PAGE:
• lying about what you’ve spent or where you’ve been, hiding purchases, opening up secret accounts, stealing to get money to buy things and/or pay off debt
  • increase depression, anxiety, guilt, remorse, low self-image and esteem
  • a pervasive feeling of pressure that something bad is going to happen

FJ: What types of people are most at risk?

TS: All people are at risk of becoming compulsive shoppers/spenders but some more than others, including:

  • young people (who tend to be more image-conscious and peer group conscious and more impulsive and naïve about financial management
  • persons with previous or current addictive-compulsive behaviors (there’s a tendency to switch, replace, or transfer behaviors)
  • persons who are image-conscious, perfectionistic, control-oriented or persons who tend to give gifts to others excessively to win love, buy approval, attempt to avoid abandonment (co-dependents)
  • parents with children (may overindulge their kids out of guilt for not giving them enough time/energy/love)
  • persons with poor impulse control or with ADHD or OCD
  • persons who frequent stores a lot, watch TV a lot, or are online a lot (open to more frequent advertising and messages and triggers/temptations and access to goods)
  • persons who grew up either materially or emotionally deprived or persons who grew up materially spoiled or overindulged

FJ: I’ve read that people who suffer from compulsive buying disorder exhibit similar traits to that of a gambler or drug addict. Is this true and why?

TS: Yes, all addictions are similar in that “one is too many and a thousand is never enough.” Once you’re hooked, you chase that feeling of exhilaration and there’s no prolonged satisfaction. The gambler—whether she wins or loses keeps chasing the high; it’s not really about the money. Same thing for the shopper or spender—it’s no longer about the thing bought or the thing spent on; it’s the feeling of satisfaction, calmness, euphoria, completeness the shopper/spender feels for the moment.

FJ: Does the saying, “once an addict, always an addict” also apply to a compulsive buyer? Assuming this is true, what are the chances of having a relapse?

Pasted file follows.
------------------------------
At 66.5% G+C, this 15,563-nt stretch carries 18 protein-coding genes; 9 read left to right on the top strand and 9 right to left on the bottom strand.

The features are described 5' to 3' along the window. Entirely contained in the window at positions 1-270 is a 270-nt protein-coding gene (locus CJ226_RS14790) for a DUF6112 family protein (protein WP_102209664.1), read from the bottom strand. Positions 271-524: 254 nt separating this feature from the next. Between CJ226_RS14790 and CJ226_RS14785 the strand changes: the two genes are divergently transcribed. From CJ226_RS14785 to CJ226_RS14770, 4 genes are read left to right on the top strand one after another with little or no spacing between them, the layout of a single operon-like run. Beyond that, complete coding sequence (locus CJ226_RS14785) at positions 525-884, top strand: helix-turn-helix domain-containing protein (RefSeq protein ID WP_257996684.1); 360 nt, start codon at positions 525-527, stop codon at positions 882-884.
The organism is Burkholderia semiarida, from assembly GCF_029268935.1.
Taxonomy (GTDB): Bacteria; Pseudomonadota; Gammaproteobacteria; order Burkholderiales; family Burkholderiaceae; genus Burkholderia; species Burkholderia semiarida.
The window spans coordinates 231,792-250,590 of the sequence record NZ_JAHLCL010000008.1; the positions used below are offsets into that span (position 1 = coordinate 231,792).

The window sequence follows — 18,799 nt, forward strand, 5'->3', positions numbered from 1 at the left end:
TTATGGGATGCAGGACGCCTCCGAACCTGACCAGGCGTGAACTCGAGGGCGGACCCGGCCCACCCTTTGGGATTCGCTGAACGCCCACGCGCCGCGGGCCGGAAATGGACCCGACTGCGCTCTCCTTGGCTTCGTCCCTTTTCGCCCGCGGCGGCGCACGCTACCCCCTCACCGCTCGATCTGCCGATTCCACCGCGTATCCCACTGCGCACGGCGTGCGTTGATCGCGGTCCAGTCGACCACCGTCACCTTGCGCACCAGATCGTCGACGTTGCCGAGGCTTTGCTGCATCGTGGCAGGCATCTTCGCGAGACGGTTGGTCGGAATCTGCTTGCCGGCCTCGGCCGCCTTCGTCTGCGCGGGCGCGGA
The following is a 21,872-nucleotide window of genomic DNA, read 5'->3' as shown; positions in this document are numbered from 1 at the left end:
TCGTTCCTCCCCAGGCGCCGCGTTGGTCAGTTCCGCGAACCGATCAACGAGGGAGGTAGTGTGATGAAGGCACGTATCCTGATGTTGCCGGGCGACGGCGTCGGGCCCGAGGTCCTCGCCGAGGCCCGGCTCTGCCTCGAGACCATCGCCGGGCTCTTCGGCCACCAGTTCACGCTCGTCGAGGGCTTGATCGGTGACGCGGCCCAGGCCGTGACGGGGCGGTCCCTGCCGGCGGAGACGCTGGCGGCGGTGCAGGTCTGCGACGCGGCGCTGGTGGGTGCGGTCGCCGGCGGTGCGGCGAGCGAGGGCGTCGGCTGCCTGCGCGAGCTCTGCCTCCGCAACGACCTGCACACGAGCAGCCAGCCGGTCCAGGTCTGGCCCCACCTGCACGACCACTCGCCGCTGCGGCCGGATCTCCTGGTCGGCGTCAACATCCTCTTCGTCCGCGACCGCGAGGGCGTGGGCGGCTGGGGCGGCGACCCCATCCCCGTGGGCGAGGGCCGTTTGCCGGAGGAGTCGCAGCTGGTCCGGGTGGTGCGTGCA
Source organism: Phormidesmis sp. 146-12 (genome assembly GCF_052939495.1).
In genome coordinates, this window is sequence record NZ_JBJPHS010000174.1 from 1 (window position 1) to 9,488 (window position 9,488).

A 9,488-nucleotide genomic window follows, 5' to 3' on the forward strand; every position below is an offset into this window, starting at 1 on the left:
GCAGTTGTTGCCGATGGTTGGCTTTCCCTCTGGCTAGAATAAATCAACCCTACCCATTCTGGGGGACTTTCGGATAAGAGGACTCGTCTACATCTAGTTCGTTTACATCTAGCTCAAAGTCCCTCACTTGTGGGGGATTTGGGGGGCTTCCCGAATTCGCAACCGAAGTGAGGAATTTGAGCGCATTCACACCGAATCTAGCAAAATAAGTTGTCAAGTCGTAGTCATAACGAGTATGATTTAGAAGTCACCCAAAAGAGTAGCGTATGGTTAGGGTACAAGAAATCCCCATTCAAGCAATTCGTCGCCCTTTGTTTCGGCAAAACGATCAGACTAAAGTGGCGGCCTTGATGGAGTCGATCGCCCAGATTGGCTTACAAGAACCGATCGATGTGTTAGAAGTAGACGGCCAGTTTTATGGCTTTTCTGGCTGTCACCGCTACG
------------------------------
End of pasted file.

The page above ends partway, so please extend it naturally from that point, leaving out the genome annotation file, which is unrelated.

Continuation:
TS: I’m not dogmatic about this but tend to agree with this conventional wisdom. The interesting thing about some addictions and recovery such as with shopping/spending, sexual addiction, co-dependency, workaholism, and overeating is that we are not shooting for sustained and complete abstinence (one day at a time) as like with alcohol, drugs, shoplifting, gambling but, rather, balance and manageability. Recovering overeaters need to eat and find a new relationship to food and their bodies; sex addicts need to find a new healthy relationship to sex and sexuality; co-dependents need to learn how and when and how much to help or give to others not stop completely; workaholics need to learn balance with work, etc. So, compulsive shoppers/spenders need to learn what they are really shopping for, identify and begin to heal their core issues/wounds, and develop a rigorous recovery program of support, accountability, honesty, and filling up of their time in a healthy, productive and self-affirming way.

FJ: What are some of the treatment options for a compulsive buyer… do they really work?

TS: As with any addiction-recovery treatment strategy, success is measured one day at a time for the rest of one’s life. Some factors that add to a successful outcome are: competency of the therapist/treatment program, commitment of the client/patient, strength of the support system, medication management (if needed), degree of honesty, avoidance of triggers (negative people/places), change of lifestyle, consistent support group attendance, ongoing interest in reading books and literature about this particular subject as well as personal/spiritual growth in general, and an acceptance of recovery as ongoing rather than looking for a “cure” or endpoint.

FJ: I’m embarrassed to ask, but I have to… what are your thoughts about the movie, Confessions of A Shopaholic? Do you think Isla Fisher’s character (Becky Bloomwood) was portrayed in a realistic manner?